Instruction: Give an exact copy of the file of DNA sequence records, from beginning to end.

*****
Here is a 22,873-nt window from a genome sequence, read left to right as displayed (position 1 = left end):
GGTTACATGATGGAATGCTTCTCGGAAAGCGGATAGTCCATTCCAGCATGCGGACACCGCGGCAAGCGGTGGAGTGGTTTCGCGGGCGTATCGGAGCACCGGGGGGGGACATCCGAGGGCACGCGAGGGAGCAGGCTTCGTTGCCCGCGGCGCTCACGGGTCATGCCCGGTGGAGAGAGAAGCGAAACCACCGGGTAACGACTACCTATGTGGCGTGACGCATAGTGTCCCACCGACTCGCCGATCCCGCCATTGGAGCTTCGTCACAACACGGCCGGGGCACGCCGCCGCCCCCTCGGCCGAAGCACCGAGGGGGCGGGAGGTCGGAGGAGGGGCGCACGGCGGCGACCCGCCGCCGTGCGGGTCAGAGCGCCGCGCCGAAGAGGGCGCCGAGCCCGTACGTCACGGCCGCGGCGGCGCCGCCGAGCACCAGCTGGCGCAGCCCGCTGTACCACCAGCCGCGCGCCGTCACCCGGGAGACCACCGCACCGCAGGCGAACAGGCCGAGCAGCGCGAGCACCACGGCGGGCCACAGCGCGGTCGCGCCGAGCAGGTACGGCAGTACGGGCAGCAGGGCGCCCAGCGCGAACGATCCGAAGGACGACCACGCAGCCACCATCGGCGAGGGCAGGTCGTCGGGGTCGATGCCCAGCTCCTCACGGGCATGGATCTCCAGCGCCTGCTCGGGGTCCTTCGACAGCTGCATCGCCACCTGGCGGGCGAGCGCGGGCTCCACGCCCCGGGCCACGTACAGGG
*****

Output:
Here is a 22,873-nt window from a genome sequence, read left to right as displayed (position 1 = left end):
GGTTACATGATGGAATGCTTCTCGGAAAGCGGATAGTCCATTCCAGCATGCGGACACCGCGGCAAGCGGTGGAGTGGTTTCGCGGGCGTATCGGAGCACCGGGGGGGGACATCCGAGGGCACGCGAGGGAGCAGGCTTCGTTGCCCGCGGCGCTCACGGGTCATGCCCGGTGGAGAGAGAAGCGAAACCACCGGGTAACGACTACCTATGTGGCGTGACGCATAGTGTCCCACCGACTCGCCGATCCCGCCATTGGAGCTTCGTCACAACACGGCCGGGGCACGCCGCCGCCCCCTCGGCCGAAGCACCGAGGGGGCGGGAGGTCGGAGGAGGGGCGCACGGCGGCGACCCGCCGCCGTGCGGGTCAGAGCGCCGCGCCGAAGAGGGCGCCGAGCCCGTACGTCACGGCCGCGGCGGCGCCGCCGAGCACCAGCTGGCGCAGCCCGCTGTACCACCAGCCGCGCGCCGTCACCCGGGAGACCACCGCACCGCAGGCGAACAGGCCGAGCAGCGCGAGCACCACGGCGGGCCACAGCGCGGTCGCGCCGAGCAGGTACGGCAGTACGGGCAGCAGGGCGCCCAGCGCGAACGATCCGAAGGACGACCACGCAGCCACCATCGGCGAGGGCAGGTCGTCGGGGTCGATGCCCAGCTCCTCACGGGCATGGATCTCCAGCGCCTGCTCGGGGTCCTTCGACAGCTGCATCGCCACCTGGCGGGCGAGCGCGGGCTCCACGCCCCGGGCCACGTACAGGG